2008 iGov Institute
July 13-20, 2008
The 2008 Institute was located at the University of Salford in Manchester, UK. The theme of the 2008 Institute was use of information technology in urban revival and regeneration and featured a week of site visits, research discussions, group projects, and social networking. Throughout the week, 20 doctoral students and ten faculty, staff, and mentors from around the world considered digital government research problems from an interdisciplinary and cross-cultural perspective.
The institute began with an informal opening session designed to facilitate student and faculty interaction in order to lay the necessary foundation for a collaborative environment crucial to the institute’s program. It was followed by a walking tour of Manchester to briefly familiarize students and faculty with the city that was going to be the object of their studies. Hot button issues in Manchester, such as congestion transportation pricing and social and economic development in an aging urban infrastructure, are shared by cities around the world. To consider the value of conducting research in these topics, students participated in stakeholder analysis exercises and field observations, as well as lectures and discussions on theory, research methods, and research-practice partnerships.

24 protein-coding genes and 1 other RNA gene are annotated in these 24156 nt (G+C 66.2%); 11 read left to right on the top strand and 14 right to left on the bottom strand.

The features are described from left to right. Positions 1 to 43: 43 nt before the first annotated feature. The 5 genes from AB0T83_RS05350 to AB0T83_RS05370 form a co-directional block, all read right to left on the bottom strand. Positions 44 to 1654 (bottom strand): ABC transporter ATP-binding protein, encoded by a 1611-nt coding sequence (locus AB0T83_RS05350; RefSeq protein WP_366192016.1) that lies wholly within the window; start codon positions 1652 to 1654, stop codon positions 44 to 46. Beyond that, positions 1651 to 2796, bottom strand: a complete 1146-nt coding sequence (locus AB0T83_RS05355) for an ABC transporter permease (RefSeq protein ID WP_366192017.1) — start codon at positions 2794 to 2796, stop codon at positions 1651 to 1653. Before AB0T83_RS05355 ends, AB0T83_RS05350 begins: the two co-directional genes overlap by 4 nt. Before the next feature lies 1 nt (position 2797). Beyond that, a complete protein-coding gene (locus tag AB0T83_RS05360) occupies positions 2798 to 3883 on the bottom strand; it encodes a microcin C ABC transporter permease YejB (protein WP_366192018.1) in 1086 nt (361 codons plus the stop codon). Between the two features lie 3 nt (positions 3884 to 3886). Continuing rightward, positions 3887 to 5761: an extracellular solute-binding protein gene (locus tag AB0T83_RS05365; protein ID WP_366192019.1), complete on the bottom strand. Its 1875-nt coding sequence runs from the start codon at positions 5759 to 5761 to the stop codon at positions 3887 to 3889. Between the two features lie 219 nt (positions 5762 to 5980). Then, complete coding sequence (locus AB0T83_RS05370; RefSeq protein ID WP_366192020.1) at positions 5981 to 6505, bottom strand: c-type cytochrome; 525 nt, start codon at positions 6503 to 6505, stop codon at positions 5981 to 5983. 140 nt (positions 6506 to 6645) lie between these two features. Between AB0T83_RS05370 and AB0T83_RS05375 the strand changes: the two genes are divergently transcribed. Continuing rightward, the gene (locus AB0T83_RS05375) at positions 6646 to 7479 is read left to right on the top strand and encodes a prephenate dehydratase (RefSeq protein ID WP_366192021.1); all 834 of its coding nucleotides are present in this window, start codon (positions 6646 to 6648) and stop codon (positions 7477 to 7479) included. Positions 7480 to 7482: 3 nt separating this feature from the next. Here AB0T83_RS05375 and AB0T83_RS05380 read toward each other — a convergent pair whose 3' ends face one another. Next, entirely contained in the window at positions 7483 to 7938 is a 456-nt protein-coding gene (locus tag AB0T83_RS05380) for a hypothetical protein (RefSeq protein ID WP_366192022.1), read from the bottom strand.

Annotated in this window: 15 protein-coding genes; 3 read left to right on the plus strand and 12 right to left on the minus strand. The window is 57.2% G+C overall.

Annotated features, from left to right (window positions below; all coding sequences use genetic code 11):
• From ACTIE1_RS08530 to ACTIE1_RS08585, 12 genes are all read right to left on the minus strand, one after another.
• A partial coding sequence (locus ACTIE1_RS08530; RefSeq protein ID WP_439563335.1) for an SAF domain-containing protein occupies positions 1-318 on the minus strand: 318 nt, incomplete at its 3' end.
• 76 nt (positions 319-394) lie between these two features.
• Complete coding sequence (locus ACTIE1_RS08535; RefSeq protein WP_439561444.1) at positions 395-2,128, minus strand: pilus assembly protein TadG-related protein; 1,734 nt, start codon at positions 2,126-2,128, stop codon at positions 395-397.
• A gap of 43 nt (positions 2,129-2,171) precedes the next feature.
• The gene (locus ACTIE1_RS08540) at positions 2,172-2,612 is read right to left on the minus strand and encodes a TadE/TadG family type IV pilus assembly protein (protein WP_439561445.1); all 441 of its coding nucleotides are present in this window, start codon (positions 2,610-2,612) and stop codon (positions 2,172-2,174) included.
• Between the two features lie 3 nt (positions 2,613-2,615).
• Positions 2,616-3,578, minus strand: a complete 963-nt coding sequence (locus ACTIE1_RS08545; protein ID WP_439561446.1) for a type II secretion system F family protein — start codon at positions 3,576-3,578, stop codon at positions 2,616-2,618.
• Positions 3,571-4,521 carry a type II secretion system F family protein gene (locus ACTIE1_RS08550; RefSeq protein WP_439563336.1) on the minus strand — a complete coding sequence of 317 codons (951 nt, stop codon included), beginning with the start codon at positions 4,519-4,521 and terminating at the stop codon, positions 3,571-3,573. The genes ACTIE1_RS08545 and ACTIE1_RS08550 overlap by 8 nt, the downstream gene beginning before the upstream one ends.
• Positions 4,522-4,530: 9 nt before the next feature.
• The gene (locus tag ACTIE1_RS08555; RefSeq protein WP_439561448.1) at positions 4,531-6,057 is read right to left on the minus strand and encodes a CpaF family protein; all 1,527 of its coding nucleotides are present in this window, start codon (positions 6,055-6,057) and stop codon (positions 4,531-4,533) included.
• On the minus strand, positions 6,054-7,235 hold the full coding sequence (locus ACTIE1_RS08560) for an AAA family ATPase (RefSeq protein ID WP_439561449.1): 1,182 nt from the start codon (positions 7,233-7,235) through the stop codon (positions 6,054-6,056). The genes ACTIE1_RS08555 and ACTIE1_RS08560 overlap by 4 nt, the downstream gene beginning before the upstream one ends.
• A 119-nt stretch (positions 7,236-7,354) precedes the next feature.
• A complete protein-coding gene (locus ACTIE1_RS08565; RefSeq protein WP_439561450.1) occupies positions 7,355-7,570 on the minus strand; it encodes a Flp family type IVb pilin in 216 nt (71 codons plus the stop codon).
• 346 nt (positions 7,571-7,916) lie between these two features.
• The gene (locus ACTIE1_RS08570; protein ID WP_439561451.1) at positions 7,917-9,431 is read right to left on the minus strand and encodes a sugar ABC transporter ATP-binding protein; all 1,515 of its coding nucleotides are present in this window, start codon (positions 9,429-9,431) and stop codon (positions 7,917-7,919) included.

Throughout the week, students engaged with individuals in the community in discussion-based site visits that highlighted the local culture and innovative activities taking place in Manchester. Highlights included a day at Gorton Monastery, a historical site situated in an economically depressed neighborhood where people are working to regenerate both the physical and social structure of the community. A half day at the Manchester Digital Development Agency (MDDA) was spent learning about Web 2.0 in local government and Neighborhood Management Systems. MDDA is part of Manchester City Council and supports the regeneration of the city-region through the strategic and practical work of technology-focused projects.
The group also visited the offices of the Manchester Community Information Network, a non-profit organization dedicated to increasing social inclusion through information and communication technologies (ICTs). Students had a unique opportunity to listen to and talk with Gary Copitch, director of MCIN. Gary described the challenges and opportunities of developing a local community information infrastructure through innovative projects like People’s Voice Media and LearnNet, and providing information technology services to the community.
In addition to site visits, students experienced three days of classic classroom style lectures that began with a keynote lecture on the future research agenda of e-democracy given by professor Steve Coleman, an internationally known professor of Political Communication and co-director of the Centre for Digital Citizenship at the Institute of Communication Studies at the University of Leeds. This keynote was followed by lectures and presentations on topics such as e-government research and perspectives, connecting research to practice, and a plenary session on methodologies used in international and interdisciplinary research.